1. kidney stone; 2. scar tissue on ureter; 3. neurogenic bladder; 4. bladder outflow obstruction; 5. pregnancy or tumor; 6. uretero-vesicle junction stricture
Assessing for a UT obstruction
1. location ... 2. unilateral/ bilateral ... 3. partial or complete - H & P/ labs ... 4. acute or chronic
S&S of kidney stones
EXTREME pain .. 12/10; bleeding; pale; diaphoretic
What is a kidney stone?
crystalline structures that form from components of urine ....Ca+2 is most common; need environment that supports growth
Hydonephrosis
enlargement (distention) of the urine collecting structures and pelvis of kidney - can be unilateral or bilateral ... NOT a disease: a physical result of whatever disease is keeping urine from draining out of the kidneys, ureters, and bladder
Clinical manifestations of Urinary Tract Stones
#1!! PAIN: caused by intense smooth muscle constriction & peristalsis elicited in response to obstructing ureteral stone; #2 urine volume may decrease due to ureterorenal reflex (vasoconstriction of renal arterioles)
Urinary tract pain is refered to ...
dermatome of the nerves carrying the pain & skin sensory fibers
What tests are used to diagnosis urinary tract stones?
1. X-ray: only Ca stone are visible; 2. Scans like CT & MRI: see size of organs & internal fluid spaces; 3. Stone analysis: determine chem composition of expelled/ removed stone
Preventing urinary tract stones ...
1. avoid related pathophysiology - excess parathyroid hormone + acidosis + gout exacerbation; 2. avoid dehydration; 3. increase fluid intake
How do excess parathyroid hormone & acidosis contribute to urinary tract stones?
increase blood levels of calcium & phosphate
How are urinary tract stones treated?
1. pass if < 5mm; 2. narcotics for ureteral pain; 3. reduce size of stone so can pass; 4. surgical removal
What is Altered Glomerular Dysfunction?
glomerular capillary membrane becomes permeable to plasma proteins & blood cells
Altered Glomerular Dysfunction leads to ....
proteinuria - albuminuria = more important evidence of glomerular injury; hematuria, pyuria, oliguria, edema - by loss of albumin & retention of Na & H2O, HTN, azotemia
Azotemia
condition where the patient's blood contains uncommon levels of urea, creatinine, and other compounds rich in nitrogen
pyuria
pus in urine
oliguria
decreased amount of urine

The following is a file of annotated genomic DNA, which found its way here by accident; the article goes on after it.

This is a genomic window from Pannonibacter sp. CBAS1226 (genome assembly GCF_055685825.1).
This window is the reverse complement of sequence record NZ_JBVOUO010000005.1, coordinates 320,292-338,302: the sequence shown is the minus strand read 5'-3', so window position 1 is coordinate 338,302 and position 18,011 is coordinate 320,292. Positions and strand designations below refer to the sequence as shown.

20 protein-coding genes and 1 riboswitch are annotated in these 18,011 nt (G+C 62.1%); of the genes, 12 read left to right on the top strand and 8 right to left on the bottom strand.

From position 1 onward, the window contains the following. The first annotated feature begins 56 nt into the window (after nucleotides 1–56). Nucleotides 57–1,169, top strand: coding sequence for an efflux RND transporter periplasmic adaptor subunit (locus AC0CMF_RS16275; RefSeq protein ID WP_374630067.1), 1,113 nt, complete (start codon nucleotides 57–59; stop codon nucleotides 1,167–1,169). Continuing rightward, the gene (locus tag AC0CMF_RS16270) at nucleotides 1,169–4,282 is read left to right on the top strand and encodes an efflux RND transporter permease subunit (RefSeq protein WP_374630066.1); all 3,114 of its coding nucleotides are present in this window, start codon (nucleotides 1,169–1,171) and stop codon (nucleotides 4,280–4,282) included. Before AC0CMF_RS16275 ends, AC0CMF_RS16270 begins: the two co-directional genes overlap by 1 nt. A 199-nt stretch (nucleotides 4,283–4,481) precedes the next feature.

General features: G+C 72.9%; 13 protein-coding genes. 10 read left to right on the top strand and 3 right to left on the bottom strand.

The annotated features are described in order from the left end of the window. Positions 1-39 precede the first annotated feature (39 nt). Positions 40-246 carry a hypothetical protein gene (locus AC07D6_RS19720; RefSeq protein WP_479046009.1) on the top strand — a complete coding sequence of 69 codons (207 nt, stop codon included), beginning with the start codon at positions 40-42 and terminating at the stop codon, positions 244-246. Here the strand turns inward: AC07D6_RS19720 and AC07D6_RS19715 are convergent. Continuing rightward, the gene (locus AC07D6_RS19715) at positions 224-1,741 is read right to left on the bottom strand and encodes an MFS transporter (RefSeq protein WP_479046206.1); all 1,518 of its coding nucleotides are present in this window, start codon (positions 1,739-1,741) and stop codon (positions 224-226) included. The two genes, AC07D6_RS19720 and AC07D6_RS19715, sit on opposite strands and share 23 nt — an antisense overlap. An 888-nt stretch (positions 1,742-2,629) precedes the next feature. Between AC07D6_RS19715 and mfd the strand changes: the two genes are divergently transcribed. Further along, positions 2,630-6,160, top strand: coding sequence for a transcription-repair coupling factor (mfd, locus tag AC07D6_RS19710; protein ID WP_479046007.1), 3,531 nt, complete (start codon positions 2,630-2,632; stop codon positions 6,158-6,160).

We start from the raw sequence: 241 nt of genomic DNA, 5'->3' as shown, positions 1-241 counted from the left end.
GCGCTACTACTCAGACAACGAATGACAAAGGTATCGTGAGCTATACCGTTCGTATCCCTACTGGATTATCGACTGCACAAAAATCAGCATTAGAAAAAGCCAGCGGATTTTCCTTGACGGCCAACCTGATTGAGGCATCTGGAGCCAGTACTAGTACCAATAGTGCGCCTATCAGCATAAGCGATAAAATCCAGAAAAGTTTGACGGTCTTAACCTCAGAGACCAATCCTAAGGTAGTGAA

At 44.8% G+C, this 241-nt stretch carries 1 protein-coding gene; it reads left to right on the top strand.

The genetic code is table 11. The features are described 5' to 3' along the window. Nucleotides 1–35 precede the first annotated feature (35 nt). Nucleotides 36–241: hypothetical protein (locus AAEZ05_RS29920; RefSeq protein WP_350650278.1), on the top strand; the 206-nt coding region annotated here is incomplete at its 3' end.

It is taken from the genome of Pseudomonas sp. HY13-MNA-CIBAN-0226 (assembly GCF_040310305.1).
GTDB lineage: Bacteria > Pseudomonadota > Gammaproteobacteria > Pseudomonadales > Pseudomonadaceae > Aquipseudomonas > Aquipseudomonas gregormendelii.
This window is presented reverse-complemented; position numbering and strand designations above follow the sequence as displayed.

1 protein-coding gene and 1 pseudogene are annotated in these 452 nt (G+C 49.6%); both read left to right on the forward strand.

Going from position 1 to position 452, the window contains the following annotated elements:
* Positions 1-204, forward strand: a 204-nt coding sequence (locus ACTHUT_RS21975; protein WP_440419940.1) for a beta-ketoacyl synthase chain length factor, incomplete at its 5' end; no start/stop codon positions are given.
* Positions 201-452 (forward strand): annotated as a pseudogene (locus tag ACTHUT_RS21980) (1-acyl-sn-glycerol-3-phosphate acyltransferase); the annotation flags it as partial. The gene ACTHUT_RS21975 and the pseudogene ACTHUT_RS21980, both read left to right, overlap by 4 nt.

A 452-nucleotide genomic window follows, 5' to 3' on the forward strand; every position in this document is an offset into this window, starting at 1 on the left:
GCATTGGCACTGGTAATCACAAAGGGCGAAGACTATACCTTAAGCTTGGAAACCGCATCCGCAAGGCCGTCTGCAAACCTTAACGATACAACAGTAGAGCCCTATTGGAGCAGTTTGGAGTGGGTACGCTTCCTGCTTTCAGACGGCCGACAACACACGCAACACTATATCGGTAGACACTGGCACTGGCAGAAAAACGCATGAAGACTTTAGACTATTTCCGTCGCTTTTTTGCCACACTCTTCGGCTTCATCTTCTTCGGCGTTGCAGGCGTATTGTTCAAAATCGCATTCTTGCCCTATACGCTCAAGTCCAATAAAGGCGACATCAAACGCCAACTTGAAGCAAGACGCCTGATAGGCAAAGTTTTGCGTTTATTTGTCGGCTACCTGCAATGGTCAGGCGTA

What are the S&S of Altered Glomerular Dysfunction?
asymptomatic ... found w/ abnormal urinalysis proteinuria & an elevated BP
Glomerular Disorder: Nephritic Syndrome A
caused by diseases that produce proliferative inflammatory responses that DECREASE permeability of glomerular capillary membrane
Glomerular Disorder: Nephritic Syndrome B
caused by disorders that INCREASE permeability of glomerular capillary membrane, causing massive loss of protein in urine
Glomerular Disorder: Nephritic Syndrome B ... manifestations
Proteinuria + Hypoproteinemia + interstitial edema + hyperlipidemia
4 reasons for Incontinence
1. involuntary - no control; 2. stress - increased abdominal pressure (sneeze); 3. functional - unable to get to bathroom fast enough; 4. total - continuous & involuntary
Risk Factors for Incontinence
female - multiparity - white - age - menopause/ hypoestrogenism - obesity - neurological disease - smoking - chronic cough - diabetes - chronic constipation
Causes of Incontinence
1. increased bladder pressure: a. overactive bladder, b. overflow or overfilling bladder; 2. decreased ablity of vesicourethral sphincter to prevent escape of urine
Transient causes of Incontinence
D - delirium, depression, dementia, dehydration
R - restricted mobility, rectal impaction, retention
I - irritation, infection, inflammation
P - polyuria, pharmacotherapy
Types of Urinary Incontinence
1. Stress - involuntary loss of urine associated w/ activities that increase intra-abdominal pressure; 2. Overactive Bladder - urgency & frequency/ hyperactivity of detrusor muscle; 3. Overflow - loss of urine when vesicular pressure > urethral pressure